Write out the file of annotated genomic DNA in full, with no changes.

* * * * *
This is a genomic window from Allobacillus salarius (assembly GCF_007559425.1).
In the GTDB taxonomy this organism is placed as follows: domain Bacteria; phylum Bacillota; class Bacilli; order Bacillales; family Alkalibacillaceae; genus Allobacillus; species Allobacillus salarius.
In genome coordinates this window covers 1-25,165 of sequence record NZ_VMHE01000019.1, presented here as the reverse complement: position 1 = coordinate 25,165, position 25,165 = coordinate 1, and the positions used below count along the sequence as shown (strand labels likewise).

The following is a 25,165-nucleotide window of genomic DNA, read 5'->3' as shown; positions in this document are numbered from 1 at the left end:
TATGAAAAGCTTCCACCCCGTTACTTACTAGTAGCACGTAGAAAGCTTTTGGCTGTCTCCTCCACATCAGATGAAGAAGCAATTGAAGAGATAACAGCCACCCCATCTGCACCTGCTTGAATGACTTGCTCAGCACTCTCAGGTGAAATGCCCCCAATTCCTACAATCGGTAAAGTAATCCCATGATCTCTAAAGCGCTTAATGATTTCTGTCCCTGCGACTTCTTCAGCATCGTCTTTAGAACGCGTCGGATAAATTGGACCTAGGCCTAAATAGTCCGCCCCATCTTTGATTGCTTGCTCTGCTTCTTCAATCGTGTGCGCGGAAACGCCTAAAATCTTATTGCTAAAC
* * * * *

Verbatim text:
This is a genomic window from Allobacillus salarius (assembly GCF_007559425.1).
In the GTDB taxonomy this organism is placed as follows: domain Bacteria; phylum Bacillota; class Bacilli; order Bacillales; family Alkalibacillaceae; genus Allobacillus; species Allobacillus salarius.
In genome coordinates this window covers 1-25,165 of sequence record NZ_VMHE01000019.1, presented here as the reverse complement: position 1 = coordinate 25,165, position 25,165 = coordinate 1, and the positions used below count along the sequence as shown (strand labels likewise).

The following is a 25,165-nucleotide window of genomic DNA, read 5'->3' as shown; positions in this document are numbered from 1 at the left end:
TATGAAAAGCTTCCACCCCGTTACTTACTAGTAGCACGTAGAAAGCTTTTGGCTGTCTCCTCCACATCAGATGAAGAAGCAATTGAAGAGATAACAGCCACCCCATCTGCACCTGCTTGAATGACTTGCTCAGCACTCTCAGGTGAAATGCCCCCAATTCCTACAATCGGTAAAGTAATCCCATGATCTCTAAAGCGCTTAATGATTTCTGTCCCTGCGACTTCTTCAGCATCGTCTTTAGAACGCGTCGGATAAATTGGACCTAGGCCTAAATAGTCCGCCCCATCTTTGATTGCTTGCTCTGCTTCTTCAATCGTGTGCGCGGAAACGCCTAAAATCTTATTGCTAAAC